computer problem 4 page 381 (respectively page 369 in the 6th edition, or page 404 in the 7th edition), and one
Hwk 6 (due 02/28/20): problems 5,6 page 455 (respectively page 436 in the 6th edition, or page 309 in the 7th edition), and
computer problems 3,5,6 page 457 (respectively page 438 in the 6th edition, or page 310 in the 7th edition).
Hwk 7 (due 03/13/20): problems 13, 18 pages 466-467 (respectively page 446 in the 6th edition, or page 317 in the 7th edition),
computer problem 7 (plot the numerical solution), 10 page 468 (respectively page 448 in the 6th edition,or page 318 in the 7th edition),
problem 5 page 481 (respectively page 460 in the 6th edition, or page 329 in the 7th edition),
computer problem 5 page 483 (respectively page 462 in the 6th edition, or page 329 in the 7th edition), and
computer problem 3 page 499 (respectively page 475 in the 6th edition, or page 346 in the 7th edition).
Hwk 8 (due 03/20/20): problems 3, 19 page 529 (respectively pages 502-504 in the 6th edition, or page 433 in the 7th edition),
problems 3, 4, 9 page 543, problem 22 page 555 (respectively page 529 in the 6th edition, or page 446 in the 7th edition)
and one problem.
Hwk 9 (due 03/27/20): problems 4, 5, 7 page 610 (respectively pages 578-579 in the 6th edition, or page 521 in the 7th edition), and
computer problem 2a page 611 (respectively page 580 in the 6th edition, or page 522 in the 7th edition) using finite difference method
for N=10, 20, 40; and plot the numerical solution and error.
Hwk 10 (due 04/03/20): problems 1a, 1b, 1c, 1d, 3, 5 page 627 (respectively page 594 in the 6th edition, or page 535 in the 7th edition),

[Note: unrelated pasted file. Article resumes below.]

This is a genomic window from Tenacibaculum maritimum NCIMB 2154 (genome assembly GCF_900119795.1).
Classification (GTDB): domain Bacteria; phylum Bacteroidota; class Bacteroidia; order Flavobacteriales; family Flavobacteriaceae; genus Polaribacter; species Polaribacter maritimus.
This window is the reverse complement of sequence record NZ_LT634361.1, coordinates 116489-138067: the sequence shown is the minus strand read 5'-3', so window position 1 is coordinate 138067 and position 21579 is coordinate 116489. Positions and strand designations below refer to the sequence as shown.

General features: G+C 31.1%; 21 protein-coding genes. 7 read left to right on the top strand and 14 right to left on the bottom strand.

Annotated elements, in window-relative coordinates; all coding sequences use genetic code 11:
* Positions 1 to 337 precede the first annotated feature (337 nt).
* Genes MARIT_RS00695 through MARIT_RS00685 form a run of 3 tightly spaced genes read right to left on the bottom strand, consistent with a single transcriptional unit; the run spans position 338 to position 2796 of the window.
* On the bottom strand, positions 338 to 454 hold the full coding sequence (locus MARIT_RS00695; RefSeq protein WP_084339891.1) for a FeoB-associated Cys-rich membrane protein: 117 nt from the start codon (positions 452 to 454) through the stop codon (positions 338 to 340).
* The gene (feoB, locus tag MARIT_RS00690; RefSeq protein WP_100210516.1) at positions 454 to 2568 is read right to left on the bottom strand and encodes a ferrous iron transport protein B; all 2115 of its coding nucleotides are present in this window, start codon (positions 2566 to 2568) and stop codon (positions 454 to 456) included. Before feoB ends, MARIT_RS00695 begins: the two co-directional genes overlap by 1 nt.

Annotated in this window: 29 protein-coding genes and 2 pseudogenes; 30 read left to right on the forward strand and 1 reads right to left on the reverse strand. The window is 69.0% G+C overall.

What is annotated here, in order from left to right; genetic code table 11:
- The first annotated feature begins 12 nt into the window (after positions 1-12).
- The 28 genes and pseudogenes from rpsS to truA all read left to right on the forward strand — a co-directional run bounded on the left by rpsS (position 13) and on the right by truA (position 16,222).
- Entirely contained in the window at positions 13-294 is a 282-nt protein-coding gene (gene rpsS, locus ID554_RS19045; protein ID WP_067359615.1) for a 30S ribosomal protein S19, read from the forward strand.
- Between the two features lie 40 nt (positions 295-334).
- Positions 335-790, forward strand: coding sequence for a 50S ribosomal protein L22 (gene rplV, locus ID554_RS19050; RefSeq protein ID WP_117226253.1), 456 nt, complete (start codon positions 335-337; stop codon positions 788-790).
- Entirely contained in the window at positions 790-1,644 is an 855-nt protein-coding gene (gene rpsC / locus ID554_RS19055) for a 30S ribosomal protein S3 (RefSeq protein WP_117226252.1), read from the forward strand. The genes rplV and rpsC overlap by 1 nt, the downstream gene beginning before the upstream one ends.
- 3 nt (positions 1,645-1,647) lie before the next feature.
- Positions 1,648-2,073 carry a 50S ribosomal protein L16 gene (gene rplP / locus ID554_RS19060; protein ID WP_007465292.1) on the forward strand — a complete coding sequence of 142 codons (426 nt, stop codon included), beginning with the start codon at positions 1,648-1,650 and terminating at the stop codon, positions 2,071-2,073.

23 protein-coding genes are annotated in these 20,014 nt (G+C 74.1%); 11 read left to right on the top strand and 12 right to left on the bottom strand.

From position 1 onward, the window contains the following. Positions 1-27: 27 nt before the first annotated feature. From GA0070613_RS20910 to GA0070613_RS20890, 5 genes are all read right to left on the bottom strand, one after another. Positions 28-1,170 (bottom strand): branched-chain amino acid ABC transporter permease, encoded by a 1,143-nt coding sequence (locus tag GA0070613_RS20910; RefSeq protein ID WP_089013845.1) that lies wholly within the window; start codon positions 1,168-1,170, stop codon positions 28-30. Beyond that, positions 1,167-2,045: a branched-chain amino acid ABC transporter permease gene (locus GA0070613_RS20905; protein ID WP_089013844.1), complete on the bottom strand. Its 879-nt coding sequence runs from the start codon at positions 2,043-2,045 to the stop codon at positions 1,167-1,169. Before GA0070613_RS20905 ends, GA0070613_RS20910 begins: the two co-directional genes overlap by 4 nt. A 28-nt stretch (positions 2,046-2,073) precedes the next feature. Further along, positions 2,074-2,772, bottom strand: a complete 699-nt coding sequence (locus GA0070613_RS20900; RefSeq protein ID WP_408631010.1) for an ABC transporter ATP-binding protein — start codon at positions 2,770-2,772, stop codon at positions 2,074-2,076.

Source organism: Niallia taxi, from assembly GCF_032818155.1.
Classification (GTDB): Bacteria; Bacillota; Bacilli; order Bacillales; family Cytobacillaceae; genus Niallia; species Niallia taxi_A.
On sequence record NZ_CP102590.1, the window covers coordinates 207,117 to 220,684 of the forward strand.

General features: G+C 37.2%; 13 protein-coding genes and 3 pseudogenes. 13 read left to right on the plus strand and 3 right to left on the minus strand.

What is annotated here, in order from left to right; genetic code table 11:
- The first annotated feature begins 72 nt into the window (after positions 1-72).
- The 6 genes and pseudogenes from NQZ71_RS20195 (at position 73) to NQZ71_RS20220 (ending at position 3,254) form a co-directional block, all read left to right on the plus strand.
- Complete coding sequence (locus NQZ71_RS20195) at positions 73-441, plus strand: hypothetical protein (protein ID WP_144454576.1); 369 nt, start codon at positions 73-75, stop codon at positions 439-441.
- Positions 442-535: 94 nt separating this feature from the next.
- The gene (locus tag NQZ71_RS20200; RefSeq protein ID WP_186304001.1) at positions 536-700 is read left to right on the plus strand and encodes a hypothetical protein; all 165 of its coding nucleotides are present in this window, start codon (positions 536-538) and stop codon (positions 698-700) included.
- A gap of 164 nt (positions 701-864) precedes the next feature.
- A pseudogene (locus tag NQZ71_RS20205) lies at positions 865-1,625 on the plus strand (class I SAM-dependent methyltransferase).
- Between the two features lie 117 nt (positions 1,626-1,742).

problem 4 page 636 (respectively page 604 in the 6th edition, or page 543 in the 7th edition).
Midterm in class: March 2, 2020.
Disability Resource Services
If you have a disability for which you are or may be requesting an
accommodation, you are encouraged to contact both your instructor and
Disability Resources and Services, 140 William Pitt Union,
412-648-7890 or 412-383-7355 (TTY) as early as possible in the term. DRS will verify your disability and determine reasonable accommodations for this course.
Cheating/plagiarism will not be tolerated.
Students suspected of violating the University of Pittsburgh Policy on
Academic Integrity will incur a minimum sanction of a zero score for the quiz,
exam or paper in question. Additional sanctions may be imposed,
depending on the severity of the infraction.
On homework, you may work with other students or use library resources,
but each student must write up his or her solutions independently.
Copying solutions from other students will be considered cheating, and handled
Statement on Classroom Recording
To address the issue of students recording a lecture or class session, the University's
Senate Educational Policy Committee issued the recommended statement on May 4, 2010.
"To ensure the free and open discussion of ideas, students may not record classroom lectures, discussion and/or activities
without the advance written permission of the instructor, and any such recording properly approved in advance can be used
solely for the student's own private use."